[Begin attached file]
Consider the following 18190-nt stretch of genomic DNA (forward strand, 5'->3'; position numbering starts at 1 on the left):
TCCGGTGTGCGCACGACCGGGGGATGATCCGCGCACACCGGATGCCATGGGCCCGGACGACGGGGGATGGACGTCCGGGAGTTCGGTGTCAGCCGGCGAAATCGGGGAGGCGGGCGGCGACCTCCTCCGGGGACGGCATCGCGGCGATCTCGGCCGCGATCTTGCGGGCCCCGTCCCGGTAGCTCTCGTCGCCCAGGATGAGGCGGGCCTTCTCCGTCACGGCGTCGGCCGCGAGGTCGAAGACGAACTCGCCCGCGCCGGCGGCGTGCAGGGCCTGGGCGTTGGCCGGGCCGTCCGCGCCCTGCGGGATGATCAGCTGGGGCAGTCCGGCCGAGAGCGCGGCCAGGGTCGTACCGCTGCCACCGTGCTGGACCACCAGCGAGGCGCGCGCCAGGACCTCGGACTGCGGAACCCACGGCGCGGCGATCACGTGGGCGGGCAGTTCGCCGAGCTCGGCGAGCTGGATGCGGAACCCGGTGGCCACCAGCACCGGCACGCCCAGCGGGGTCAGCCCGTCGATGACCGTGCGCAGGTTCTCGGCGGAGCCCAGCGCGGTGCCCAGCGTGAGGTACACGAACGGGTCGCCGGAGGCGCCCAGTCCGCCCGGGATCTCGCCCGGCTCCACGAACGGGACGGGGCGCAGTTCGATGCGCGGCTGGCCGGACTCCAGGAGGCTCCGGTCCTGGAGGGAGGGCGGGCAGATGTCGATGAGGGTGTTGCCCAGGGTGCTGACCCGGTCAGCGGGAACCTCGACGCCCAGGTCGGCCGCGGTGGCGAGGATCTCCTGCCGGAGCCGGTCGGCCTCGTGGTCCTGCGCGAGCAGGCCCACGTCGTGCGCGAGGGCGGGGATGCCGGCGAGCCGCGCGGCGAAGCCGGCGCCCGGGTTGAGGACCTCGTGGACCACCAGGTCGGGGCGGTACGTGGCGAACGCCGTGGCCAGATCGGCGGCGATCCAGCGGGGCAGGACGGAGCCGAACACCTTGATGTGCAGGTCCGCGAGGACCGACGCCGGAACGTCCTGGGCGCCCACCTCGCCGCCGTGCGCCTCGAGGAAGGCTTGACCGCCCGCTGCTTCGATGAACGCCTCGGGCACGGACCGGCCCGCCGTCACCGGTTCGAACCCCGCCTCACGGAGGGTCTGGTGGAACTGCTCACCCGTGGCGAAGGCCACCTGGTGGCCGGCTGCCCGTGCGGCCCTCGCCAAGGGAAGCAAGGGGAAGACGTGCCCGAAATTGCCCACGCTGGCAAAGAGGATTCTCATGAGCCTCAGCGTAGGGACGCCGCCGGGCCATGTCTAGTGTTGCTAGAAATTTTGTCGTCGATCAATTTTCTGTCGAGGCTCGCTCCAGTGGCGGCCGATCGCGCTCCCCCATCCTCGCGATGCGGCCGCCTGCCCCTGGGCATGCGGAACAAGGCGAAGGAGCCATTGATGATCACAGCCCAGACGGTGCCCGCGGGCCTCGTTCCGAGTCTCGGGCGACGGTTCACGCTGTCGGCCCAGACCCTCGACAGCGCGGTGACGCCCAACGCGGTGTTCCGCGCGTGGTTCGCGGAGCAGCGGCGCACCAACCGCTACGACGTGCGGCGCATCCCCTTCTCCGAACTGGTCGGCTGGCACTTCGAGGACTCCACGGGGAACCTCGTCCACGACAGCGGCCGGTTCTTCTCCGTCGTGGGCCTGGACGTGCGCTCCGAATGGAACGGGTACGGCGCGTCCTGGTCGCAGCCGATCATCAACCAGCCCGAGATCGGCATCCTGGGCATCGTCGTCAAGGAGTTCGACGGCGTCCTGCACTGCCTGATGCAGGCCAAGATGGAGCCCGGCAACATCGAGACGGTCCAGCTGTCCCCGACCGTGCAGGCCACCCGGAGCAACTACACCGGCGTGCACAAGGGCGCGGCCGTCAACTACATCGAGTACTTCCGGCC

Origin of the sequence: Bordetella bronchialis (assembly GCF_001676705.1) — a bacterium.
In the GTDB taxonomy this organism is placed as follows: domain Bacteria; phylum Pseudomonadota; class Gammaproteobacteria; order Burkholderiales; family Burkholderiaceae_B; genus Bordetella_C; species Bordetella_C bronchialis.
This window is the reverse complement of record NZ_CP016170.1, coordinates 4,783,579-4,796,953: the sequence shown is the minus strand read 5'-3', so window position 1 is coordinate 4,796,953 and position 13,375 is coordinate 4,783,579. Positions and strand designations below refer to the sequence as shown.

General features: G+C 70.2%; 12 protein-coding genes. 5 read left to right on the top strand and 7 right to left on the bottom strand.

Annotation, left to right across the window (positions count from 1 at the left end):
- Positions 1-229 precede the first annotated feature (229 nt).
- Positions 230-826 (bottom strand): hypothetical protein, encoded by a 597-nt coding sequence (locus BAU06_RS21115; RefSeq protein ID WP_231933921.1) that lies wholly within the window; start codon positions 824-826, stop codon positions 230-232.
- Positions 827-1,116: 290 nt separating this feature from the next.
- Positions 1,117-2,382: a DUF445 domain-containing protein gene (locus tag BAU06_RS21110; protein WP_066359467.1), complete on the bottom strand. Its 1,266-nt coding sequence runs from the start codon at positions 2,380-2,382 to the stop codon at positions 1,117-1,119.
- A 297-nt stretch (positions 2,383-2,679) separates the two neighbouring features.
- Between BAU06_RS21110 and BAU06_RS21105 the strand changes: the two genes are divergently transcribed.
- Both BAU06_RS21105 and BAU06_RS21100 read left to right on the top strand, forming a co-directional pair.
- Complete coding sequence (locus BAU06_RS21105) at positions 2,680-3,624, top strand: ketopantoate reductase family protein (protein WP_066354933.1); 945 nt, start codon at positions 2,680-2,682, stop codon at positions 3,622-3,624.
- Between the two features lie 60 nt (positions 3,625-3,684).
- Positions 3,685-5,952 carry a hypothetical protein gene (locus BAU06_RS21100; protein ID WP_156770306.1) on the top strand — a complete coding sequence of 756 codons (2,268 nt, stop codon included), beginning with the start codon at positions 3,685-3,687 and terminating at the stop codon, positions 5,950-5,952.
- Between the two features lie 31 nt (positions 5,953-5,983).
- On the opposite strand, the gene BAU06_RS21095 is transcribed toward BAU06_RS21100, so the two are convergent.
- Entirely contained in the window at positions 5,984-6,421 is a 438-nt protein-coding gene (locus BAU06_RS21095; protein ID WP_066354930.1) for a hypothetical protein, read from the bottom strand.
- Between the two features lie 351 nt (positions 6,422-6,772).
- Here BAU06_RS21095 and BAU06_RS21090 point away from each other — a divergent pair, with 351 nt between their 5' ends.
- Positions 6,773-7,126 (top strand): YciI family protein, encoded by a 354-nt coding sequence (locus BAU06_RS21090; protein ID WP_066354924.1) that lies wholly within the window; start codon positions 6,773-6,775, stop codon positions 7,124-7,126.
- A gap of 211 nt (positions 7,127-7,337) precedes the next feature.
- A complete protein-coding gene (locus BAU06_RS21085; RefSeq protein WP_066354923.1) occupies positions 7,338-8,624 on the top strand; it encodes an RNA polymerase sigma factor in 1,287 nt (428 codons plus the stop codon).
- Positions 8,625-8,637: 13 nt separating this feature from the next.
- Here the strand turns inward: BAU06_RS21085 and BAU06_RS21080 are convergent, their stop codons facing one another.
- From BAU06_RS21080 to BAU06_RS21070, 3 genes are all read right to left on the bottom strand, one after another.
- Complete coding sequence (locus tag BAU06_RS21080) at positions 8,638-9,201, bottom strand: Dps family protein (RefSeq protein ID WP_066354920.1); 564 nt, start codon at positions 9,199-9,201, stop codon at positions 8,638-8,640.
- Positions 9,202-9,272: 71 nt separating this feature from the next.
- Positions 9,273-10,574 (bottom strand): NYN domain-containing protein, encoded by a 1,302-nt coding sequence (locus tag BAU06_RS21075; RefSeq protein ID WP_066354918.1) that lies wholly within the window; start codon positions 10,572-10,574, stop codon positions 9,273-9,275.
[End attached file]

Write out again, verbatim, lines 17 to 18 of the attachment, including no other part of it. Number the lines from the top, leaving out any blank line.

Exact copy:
- Positions 3,685-5,952 carry a hypothetical protein gene (locus BAU06_RS21100; protein ID WP_156770306.1) on the top strand — a complete coding sequence of 756 codons (2,268 nt, stop codon included), beginning with the start codon at positions 3,685-3,687 and terminating at the stop codon, positions 5,950-5,952.
- Between the two features lie 31 nt (positions 5,953-5,983).